US senators on Wednesday said that Research In Motion (RIM) has promised to get rid of a Blackberry software program designed to help drunk drivers evade police checkpoints.
The move came a day after Senate Majority Leader Harry Reid and fellow Democratic Senators Chuck Schumer, Frank Lautenberg and Tom Udall urged Google, Apple and Canada-based RIM to remove such third-party software from shops stocked with applications for smartphones.
"Drunk drivers will soon have one less tool to evade law enforcement and endanger our friends and families," the senators said in joint statement.
"We appreciate RIM's immediate reply and urge the other smartphone makers to quickly follow suit."
The senators want to purge smartphones of applications that use driver-generated databases of speed traps, speed cameras, or even drunk driving checkpoints to help drunken drivers avoid police.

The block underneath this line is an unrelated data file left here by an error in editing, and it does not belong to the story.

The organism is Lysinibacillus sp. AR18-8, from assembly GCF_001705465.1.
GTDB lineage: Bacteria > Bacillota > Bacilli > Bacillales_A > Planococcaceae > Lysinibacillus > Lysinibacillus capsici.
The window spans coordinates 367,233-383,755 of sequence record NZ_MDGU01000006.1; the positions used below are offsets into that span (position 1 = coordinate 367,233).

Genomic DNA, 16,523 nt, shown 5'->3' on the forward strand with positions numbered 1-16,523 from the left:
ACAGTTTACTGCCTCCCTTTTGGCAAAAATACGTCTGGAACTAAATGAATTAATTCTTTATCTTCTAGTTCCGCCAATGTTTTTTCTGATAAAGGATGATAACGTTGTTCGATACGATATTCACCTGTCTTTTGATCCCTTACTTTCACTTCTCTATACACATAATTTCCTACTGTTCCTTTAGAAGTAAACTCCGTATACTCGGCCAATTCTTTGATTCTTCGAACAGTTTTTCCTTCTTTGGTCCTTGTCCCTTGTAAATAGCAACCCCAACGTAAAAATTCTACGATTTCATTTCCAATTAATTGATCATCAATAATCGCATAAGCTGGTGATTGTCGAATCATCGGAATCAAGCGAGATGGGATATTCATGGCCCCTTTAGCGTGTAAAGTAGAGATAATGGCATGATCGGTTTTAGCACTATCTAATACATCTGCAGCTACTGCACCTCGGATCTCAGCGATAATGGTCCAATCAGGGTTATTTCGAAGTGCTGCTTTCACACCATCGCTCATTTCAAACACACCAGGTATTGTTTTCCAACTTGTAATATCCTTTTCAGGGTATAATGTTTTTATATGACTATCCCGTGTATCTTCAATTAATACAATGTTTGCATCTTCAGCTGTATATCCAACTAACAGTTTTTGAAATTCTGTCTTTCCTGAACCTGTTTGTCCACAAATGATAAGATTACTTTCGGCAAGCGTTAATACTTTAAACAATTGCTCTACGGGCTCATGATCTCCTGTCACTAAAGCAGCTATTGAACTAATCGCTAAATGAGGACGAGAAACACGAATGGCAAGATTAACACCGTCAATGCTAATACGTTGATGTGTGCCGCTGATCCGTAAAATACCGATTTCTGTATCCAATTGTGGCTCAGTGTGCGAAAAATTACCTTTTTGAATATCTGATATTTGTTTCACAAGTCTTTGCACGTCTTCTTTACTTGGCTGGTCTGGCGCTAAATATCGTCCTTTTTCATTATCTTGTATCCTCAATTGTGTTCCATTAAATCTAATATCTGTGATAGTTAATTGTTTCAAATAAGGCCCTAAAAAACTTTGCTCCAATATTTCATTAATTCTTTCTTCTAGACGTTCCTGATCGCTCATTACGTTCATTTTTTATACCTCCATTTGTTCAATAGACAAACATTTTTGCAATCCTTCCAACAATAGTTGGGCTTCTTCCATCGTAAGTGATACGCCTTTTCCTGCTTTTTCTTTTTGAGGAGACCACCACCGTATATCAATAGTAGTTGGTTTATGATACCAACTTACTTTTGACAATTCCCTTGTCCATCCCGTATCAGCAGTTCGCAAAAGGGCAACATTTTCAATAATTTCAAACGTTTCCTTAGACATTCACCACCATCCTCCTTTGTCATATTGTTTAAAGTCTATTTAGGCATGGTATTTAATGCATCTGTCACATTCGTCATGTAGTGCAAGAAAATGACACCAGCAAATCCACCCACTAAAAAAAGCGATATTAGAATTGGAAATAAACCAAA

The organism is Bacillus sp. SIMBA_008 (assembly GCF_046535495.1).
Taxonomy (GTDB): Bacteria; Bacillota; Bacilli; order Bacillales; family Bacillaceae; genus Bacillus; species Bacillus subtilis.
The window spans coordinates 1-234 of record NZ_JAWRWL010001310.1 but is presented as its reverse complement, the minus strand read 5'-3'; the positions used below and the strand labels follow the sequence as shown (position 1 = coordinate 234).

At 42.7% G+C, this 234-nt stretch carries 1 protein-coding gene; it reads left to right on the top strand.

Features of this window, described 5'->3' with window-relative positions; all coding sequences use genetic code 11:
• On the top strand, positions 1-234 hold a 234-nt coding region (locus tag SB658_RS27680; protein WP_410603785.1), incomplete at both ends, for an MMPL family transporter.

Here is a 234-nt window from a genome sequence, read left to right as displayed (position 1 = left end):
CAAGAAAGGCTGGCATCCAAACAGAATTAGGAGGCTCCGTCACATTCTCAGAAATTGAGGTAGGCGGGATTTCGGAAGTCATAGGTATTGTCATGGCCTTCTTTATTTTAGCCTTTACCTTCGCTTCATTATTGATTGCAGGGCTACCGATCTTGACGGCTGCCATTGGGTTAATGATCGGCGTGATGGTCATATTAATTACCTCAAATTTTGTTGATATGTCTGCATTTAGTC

Popular smartphone program PhantomAlert asks potential customers on its website: "Tired of traffic tickets? The embarrassment, the time, the points, the frustration, the money?"
"You will be alerted as you approach: Railroad Crossings, Dangerous Intersections, Dangerous Curves, Speed Bumps, Speed Traps, Speed Cameras, Red Light Cameras, School Zones, DUI Checkpoints."
DUI means "driving under the influence," or intoxicated.
PhantomAlert chief executive Joe Scott called the lawmakers' appeal "a knee-jerk reaction" and said his company was helping to "deter drivers from drinking and driving" by making them more aware of the risk of arrest.
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